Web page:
EMILY. Oh, but indeed, my dear George, you do puzzle me so, with so many ideas at a time, that at last I have no ideas at all.
MRS. TALBOT. Well then, that you may not have the same complaint to make of my Mulberry-tree, your brother shall read the stanzas first.—Here, George, look over the explain them, in the way of what is called "the Argument" to a poem, that Emily may not find them obscure.
GEORGE. I believe I comprehend them. I could not, perhaps, explain the process of making silk; but if you will just give us an idea of that—
MRS. TALBOT. That is not necessary now, only let me hear how much is evident to
your understanding, of what I have attempted to convey to you in these lines.
GEORGE. The first stanzas describe the tree in this country, where it is very late in unfolding is leaves. I remember that very well, because David always told me, that when the Mulberry leaves came out I might put out my myrtles, geraniums, and my little orange trees, that I raised myself; for that then there would be no more frost or cole, severe enough to hurt them. That country of Europe is next described, in which the Mulberry tree is particularly cultivated; Italy, where are very high mountains, called the Appenines, and Patience and Industry are personified, and are supposed to call the young and the old—for perhaps strong able men are not employed in it—to begin those works, by which the thread spun by the silk-worm, and which is produced by the juices of the Mulberry leaf, becomes at length silk, and being dyed, after a long process, which we must sup-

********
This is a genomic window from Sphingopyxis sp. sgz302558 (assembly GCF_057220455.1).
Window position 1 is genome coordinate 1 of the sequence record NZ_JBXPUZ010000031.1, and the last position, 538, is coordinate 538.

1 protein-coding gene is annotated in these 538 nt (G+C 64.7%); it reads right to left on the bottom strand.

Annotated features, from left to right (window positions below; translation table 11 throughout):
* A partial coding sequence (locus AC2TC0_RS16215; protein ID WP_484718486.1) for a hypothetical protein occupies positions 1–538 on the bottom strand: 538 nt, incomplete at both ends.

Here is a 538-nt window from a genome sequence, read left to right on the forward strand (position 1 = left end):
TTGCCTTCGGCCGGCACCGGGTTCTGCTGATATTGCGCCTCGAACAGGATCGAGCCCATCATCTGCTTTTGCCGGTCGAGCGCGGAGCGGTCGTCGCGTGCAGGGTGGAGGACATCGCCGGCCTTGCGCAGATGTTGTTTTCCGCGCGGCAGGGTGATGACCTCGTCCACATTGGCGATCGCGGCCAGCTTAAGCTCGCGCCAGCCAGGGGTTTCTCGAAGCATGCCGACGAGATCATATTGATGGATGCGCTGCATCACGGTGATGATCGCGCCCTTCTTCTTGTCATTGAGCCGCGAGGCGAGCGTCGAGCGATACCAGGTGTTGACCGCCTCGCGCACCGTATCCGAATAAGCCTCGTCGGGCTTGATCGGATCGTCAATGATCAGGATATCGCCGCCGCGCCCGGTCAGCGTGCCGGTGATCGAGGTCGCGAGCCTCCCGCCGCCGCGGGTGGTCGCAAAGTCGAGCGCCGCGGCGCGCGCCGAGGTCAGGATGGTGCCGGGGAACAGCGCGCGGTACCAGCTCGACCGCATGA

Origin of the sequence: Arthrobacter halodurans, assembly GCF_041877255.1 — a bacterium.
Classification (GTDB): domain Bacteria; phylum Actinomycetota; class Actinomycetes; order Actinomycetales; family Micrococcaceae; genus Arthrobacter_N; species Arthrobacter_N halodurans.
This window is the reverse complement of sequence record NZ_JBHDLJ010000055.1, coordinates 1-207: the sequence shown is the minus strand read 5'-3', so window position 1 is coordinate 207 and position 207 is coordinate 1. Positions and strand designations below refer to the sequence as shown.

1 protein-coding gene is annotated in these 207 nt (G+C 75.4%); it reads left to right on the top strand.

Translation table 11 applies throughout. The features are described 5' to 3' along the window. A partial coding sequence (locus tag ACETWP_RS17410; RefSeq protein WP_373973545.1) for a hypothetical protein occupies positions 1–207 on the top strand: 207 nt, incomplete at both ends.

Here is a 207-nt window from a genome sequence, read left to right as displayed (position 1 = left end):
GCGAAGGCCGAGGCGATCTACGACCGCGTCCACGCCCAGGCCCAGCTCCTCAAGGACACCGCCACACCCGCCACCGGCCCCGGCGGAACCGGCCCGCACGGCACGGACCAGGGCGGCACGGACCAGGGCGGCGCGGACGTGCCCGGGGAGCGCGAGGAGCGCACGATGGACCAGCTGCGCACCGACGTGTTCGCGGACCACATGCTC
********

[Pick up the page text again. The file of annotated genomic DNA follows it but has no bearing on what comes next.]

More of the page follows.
pose, becomes of course blue as the sky, or red like the roses, or purple, or spotted.
MRS. TALBOT. All that, you perfectly understand.—I could not, you know, in so short a poem as this, describe the various operations performed; such as throwing the cocoons into boiling water, which kills the worm within; winding the silk off on small reels, and preparing it in different manners, according to the purpose it is designed for; then giving it colour; and fitting it for the loom. Had I done all this, I should have made what is called a didactic poem—such as the Fleece, by Dyer, and others of the like nature.—But had I been capable of executing this sort of poem, it would not have entered into my plan, because all I mean is, to excite your curiosity, which there are such ample means of gratifying, by boosk, that you would perhaps think dry and uninteresting, if you were to sit down to them merely as a task, and
without having collected some general ideas before, on the subjects they treat of. And now, George, read my apostrophe to the Mulberry-tree, which Pliny, the Roman naturalist, calls the wiest of trees, because, even in Italy, it does not put forth its leaves till the cold weather is certainly gone.—You must not forget to notice the moral, though you omitted it in your argument.